Democrats seem to have nixed the idea of taxing returns on unsold stock and other assets, favoring other ways to raise revenue as part of a nearly $2 trillion social and climate bill.
Scrapping that tax on “unrealized capital gains” would primarily benefit the richest Americans, who hold the bulk of the country’s financial wealth.
The U.S. tax system is designed to tax income, like wages from a job. But stock and other asset gains don’t count as income unless sold, or “realized.”
That means asset owners can delay tax by holding onto the asset for years. They can sometimes escape tax outright if they keep an investment until death, due to tax rules for inheritances.
These workarounds lead many of the country’s wealthiest people to underpay their fair share of taxes, according to Richard Winchester, a tax policy expert and associate professor at Seton Hall Law School.
“The uber-wealthy can manipulate the timing of their tax bill, and they manipulate it in a way where it never ever comes,” Winchester said.
Unrealized capital gains
Almost all households (98%) in the top 10% have some sort of unrealized gains, according to most recent Federal Reserve data, from 2019. Those gains may be from assets like a home, vacation property, business, stocks and mutual funds.
By comparison, about 40% of families in the bottom 20% have unsold, appreciated assets.
And the value of their unrealized gains differs significantly — about $100,000 for the bottom 20% versus $1.7 million for the top 10%, on average, according to the Federal Reserve.
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The top 1% gained more than $6.5 trillion in corporate stock and mutual fund wealth during the pandemic-era market boom, according to the latest data from the Federal Reserve. The bottom 90% added $1.2 trillion.
Unrealized capital gains are also concentrated among white households, according to the Institute on Taxation and Economic Policy, a left-leaning think tank.
About 89% of gains over $2 million are held by such households, versus 1% each for Black and Hispanic families, according to the group’s analysis of Federal Reserve data.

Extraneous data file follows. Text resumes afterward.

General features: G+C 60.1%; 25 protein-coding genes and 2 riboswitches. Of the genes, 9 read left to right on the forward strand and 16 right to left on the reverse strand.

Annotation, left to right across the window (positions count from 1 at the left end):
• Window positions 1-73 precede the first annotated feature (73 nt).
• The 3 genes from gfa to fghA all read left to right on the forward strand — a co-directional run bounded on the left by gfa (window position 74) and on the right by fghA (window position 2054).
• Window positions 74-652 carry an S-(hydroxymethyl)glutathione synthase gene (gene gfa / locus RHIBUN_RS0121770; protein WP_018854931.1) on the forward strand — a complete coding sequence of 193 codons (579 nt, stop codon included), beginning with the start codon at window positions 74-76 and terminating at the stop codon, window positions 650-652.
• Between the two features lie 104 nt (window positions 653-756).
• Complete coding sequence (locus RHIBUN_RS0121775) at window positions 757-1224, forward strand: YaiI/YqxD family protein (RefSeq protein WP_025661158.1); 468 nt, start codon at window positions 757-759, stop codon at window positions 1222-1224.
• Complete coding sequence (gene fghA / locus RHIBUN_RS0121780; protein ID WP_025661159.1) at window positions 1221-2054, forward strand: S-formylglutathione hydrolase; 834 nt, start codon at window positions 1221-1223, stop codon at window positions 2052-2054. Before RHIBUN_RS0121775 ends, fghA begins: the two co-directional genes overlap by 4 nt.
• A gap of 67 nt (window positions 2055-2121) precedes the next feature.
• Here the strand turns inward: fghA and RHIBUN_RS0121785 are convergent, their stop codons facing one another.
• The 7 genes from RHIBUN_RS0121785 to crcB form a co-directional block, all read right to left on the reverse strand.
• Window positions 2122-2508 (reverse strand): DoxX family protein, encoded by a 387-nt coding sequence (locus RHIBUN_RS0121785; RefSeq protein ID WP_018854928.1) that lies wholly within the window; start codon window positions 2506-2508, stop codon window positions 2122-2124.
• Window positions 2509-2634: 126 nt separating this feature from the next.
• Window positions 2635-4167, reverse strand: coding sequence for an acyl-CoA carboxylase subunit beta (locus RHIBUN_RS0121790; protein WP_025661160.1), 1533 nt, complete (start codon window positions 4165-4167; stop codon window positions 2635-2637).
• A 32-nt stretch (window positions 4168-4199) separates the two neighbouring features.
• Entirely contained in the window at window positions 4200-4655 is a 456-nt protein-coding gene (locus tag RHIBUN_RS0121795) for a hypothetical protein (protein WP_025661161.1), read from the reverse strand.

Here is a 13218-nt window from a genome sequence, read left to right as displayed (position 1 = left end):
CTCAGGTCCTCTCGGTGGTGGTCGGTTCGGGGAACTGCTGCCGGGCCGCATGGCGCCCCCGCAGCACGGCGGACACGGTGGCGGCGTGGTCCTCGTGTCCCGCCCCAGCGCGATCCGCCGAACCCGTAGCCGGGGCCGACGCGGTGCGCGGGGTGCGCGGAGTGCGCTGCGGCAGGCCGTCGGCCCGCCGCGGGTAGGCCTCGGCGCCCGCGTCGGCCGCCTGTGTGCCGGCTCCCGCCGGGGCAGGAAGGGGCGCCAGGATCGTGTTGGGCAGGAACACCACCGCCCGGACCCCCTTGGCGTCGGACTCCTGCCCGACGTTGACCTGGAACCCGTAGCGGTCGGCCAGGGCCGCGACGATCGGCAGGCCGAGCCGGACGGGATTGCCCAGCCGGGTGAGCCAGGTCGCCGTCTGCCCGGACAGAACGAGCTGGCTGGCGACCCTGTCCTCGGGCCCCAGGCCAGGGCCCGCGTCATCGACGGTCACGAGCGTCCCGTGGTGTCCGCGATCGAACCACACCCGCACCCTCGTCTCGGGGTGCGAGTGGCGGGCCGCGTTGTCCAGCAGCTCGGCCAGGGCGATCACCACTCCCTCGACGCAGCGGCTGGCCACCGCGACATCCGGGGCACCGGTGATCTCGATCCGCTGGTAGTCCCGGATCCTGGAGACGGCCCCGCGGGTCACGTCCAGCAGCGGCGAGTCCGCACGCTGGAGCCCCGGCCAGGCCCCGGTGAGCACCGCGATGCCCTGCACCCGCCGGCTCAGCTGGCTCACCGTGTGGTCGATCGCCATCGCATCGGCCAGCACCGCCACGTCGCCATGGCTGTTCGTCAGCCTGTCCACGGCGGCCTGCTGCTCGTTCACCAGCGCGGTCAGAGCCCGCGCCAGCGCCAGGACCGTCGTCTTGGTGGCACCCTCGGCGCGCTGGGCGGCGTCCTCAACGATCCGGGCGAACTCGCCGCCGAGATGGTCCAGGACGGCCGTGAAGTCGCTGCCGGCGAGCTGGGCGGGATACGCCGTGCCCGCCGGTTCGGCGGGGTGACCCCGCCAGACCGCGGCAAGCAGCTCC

Wealthy households don’t necessarily need to sell appreciated assets to fund their lifestyles. For example, they can borrow against their investments to avoid selling them and paying income tax on gains.
Such strategies helped some of the country’s richest men — including Warren Buffett, Jeff Bezos, Michael Bloomberg and Elon Musk — pay little to no tax compared to their wealth in recent years, according to a ProPublica investigation.
“The very wealthy do not pay income taxes on all of their true income each year the way the rest of us do,” Steve Wamhoff, the director of federal tax policy at the Institute on Taxation and Economic Policy, wrote.
When the wealthiest families incur income taxes on capital gains, they pay a top 23.8% federal tax rate on the transaction, lower than the top 37% rate on income like wages.
President Joe Biden and congressional Democrats had initially aimed to change the rules around capital gains to make the tax code more equitable and raise revenue for their agenda, including investments for paid leave, education, health care and child care and to fight climate change.
There have been many proposals, none of which ended up in the most recent Build Back Better plan. Among other things, the measure would instead create a surtax on those with annual income of more than $10 million; however, because it’s tied to income, it wouldn’t touch the wealth created by unsold investments.
An earlier Biden plan, for example, would have taxed an asset’s appreciation upon its owner’s death. The plan aimed to keep the super-wealthy from continually passing financial assets to the next generation for little or no tax. (The first $2.5 million of gains for married couples were exempt.)
Some families may ultimately owe estate tax (once a married couple’s cumulative estate exceeds $23.4 million). Techniques like trusts can also help lower that tax bill.
Biden also called for the top capital gains tax rate to be the same as his top proposed rate on other income, at 39.6%.
The Senate also briefly entertained a “billionaires income tax,” proposed by Sen. Ron Wyden, D-Ore., chair of the Finance Committee. It would have taxed the investment gains of billionaires every year. (It would also apply to those with more than $100 million of income for three consecutive years.)
The concept is similar to a wealth tax posed by lawmakers like Sens. Elizabeth Warren, D-Mass., and Bernie Sanders, I-Vt.
“The proposals differ quite a lot,” William McBride, vice president of federal tax and economic policy at the Tax Foundation, said of the various Democratic plans. “No one’s determined the best way to do this.
“They are sort of experimental.”
While there seems to be ample revenue potential from such policies, levying taxes on the appreciated public stock of wealthy company founders could create a disincentive for entrepreneurship, McBride said. However, that effect isn’t well quantified and tax rates may not play a major role in such a decision, he added.
Taxing unrealized capital gains could emerge again in Build Back Better legislative negotiations, which will extend into 2022. Even if lawmakers scrap the policy for now, it may emerge in the future, McBride said.
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